The state: Known for floods, white supremacy and teen pregnancy, Mississippi also boasts the countryâs lowest rates for health care, income and educational attainment. Woof. But the Magnolia State has birthed more than its share of luminaries, including William Faulkner, Tennessee Williams, Morgan Freeman, B.B. King and Elvis Presley. Also 3 Doors Down. And Oprah (who sadly left the state at age six).
The food: Mississippi produces the majority of farm-raised catfish eaten in the United States, with about 60 percent of countryâs supply grown within a 65-mile radius of Belzoni, a Delta town that hosts an annual catfish festival featuring a beauty pageant and catfish eating contest. (The fest will celebrate its 40th anniversary next year, so book your tickets now. Look at the dewy cheeks on that catfish court! Canât make it all the way to Mississippi? Celebrate National Catfish Day, established by Ronald Reagan in 1987, every June 25.) Itâs no surprise, then, that a deep-fried version of this whiskered bottom feeder is the stateâs signature dish. The fish, either whole or cut into fillets, is dredged in cornmeal and spices and then fried in oil. The result is hot, flaky and delicious.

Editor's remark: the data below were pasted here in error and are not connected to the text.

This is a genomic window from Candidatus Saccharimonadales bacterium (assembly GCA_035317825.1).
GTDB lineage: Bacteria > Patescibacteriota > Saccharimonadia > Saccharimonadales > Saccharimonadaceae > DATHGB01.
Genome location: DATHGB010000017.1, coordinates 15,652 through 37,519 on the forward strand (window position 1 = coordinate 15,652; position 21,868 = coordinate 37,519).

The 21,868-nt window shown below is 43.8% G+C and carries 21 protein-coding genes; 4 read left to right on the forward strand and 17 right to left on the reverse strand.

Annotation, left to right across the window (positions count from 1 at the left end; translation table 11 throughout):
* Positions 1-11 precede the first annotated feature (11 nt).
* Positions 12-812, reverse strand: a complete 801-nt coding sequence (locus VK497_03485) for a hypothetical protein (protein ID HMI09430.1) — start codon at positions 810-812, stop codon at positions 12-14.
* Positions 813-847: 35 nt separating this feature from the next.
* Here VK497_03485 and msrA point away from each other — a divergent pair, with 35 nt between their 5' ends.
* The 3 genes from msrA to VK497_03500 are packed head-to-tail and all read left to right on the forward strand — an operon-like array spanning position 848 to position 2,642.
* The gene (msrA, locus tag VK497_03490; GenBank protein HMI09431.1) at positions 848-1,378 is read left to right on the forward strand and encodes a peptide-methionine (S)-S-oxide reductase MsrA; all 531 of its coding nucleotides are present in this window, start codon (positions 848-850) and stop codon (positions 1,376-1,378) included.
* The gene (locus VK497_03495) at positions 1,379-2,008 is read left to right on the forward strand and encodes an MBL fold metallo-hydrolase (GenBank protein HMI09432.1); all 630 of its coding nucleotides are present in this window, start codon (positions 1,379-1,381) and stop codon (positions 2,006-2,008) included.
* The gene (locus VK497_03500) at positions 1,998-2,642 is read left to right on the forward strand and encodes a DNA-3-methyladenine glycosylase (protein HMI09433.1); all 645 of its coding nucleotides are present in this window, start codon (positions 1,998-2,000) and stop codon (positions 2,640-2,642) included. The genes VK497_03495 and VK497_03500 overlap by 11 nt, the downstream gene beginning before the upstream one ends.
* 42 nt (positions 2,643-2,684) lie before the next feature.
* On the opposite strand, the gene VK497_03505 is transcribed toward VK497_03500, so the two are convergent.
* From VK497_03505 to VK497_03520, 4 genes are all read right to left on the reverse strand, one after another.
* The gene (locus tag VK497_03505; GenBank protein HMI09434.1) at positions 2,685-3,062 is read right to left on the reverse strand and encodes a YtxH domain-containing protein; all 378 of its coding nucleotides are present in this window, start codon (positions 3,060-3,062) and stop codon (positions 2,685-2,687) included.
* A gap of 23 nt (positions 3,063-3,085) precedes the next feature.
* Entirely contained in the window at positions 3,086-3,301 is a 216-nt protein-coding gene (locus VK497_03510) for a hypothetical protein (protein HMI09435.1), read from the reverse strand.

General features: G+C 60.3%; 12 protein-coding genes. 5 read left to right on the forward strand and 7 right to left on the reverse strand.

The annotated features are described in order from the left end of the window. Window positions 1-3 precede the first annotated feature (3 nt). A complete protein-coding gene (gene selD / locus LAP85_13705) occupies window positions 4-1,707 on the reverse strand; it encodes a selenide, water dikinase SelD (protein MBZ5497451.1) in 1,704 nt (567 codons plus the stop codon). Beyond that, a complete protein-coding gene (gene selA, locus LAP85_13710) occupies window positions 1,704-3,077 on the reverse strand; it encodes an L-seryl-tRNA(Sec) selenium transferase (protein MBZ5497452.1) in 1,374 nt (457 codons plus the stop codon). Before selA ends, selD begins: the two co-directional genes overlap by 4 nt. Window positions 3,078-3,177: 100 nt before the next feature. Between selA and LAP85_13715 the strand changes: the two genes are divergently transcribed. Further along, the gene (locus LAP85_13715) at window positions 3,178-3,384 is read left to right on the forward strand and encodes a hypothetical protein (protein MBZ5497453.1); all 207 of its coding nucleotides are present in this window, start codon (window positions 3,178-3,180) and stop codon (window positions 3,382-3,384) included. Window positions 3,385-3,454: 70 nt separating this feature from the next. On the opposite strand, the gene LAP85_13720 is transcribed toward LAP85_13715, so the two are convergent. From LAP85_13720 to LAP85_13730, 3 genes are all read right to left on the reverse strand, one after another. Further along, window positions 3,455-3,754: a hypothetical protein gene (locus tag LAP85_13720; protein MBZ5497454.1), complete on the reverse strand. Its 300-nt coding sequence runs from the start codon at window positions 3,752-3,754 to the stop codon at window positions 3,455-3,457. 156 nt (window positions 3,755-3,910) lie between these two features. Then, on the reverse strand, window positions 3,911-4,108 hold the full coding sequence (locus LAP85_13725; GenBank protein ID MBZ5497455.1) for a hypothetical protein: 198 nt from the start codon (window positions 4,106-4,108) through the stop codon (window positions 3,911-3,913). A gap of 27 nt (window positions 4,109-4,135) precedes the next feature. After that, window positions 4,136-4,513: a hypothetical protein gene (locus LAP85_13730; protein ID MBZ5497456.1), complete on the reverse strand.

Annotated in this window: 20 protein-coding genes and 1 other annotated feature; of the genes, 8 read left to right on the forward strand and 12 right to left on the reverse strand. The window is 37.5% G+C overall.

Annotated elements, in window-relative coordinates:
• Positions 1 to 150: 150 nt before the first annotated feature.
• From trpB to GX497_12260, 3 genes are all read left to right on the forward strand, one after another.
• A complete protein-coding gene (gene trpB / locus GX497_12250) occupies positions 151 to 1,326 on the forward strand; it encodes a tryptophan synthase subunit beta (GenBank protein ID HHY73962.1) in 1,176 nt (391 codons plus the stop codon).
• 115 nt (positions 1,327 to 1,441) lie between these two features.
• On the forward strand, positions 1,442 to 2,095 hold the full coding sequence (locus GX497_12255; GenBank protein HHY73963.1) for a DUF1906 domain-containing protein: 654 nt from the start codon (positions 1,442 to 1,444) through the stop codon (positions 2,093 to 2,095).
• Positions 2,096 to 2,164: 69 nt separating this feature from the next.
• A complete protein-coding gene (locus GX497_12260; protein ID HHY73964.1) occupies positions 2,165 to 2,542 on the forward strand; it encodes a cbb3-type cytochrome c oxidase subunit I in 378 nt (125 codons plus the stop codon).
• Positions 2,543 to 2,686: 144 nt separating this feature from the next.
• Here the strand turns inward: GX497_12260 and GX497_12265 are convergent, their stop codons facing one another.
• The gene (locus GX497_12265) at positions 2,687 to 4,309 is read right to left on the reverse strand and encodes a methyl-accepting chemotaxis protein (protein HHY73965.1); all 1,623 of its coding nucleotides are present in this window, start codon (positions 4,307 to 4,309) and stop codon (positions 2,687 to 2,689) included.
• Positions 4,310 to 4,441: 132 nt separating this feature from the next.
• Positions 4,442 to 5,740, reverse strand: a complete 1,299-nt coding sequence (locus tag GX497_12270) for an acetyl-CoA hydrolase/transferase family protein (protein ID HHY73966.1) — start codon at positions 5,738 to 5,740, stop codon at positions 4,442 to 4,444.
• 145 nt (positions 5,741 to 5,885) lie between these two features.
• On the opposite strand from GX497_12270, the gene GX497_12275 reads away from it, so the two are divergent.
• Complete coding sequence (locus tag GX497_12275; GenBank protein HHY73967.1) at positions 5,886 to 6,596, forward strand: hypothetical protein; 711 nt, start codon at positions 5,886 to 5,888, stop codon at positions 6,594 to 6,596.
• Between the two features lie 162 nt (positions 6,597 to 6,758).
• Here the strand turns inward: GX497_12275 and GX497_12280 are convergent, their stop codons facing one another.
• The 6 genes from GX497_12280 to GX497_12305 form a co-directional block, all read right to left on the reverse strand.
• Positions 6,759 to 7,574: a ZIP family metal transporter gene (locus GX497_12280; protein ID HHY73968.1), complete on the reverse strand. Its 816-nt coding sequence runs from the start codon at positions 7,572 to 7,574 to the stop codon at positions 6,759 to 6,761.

Get it from: Whether by design or happy accident, Mississippi Avenue is the place for Mississippi cuisine. That's where youâll find Miss Kateâs Southern Kitchen (4233 N Mississippi Ave., 724-7878), owned by Charlie Hudes, whose grandmother Kate Koestler was a bridge-playing socialite in Vicksburg, Mississippi. In between meetings of her garden club, Mamaw Kate cooked up Southern fare that was, we have on good authority, âjust heavenly,â including fried chicken, red beans and rice, coleslaw and biscuits and gravy. And, of course, fried catfish. At Hudesâ cart, a catfish plate ($11) comes loaded with a super buttery biscuit, two sides (think mac ânâ cheese, creole fries or collard greens) and four pieces of freshly fried fish. That fish is eminently satisfyingâthe batter is crisp and peppery, and the meat inside sweet, white and flaky. I neglected to ask if this particular catfish had been grown in Mississippi, but it still tasted like something youâd be served at a family cookout in the Delta on a sticky summer night, fat mosquitoes biting at your ankles and Skynyrd blasting from a pickup truck.
Click on the map to see each state's distinctive food and where to get it in Portland.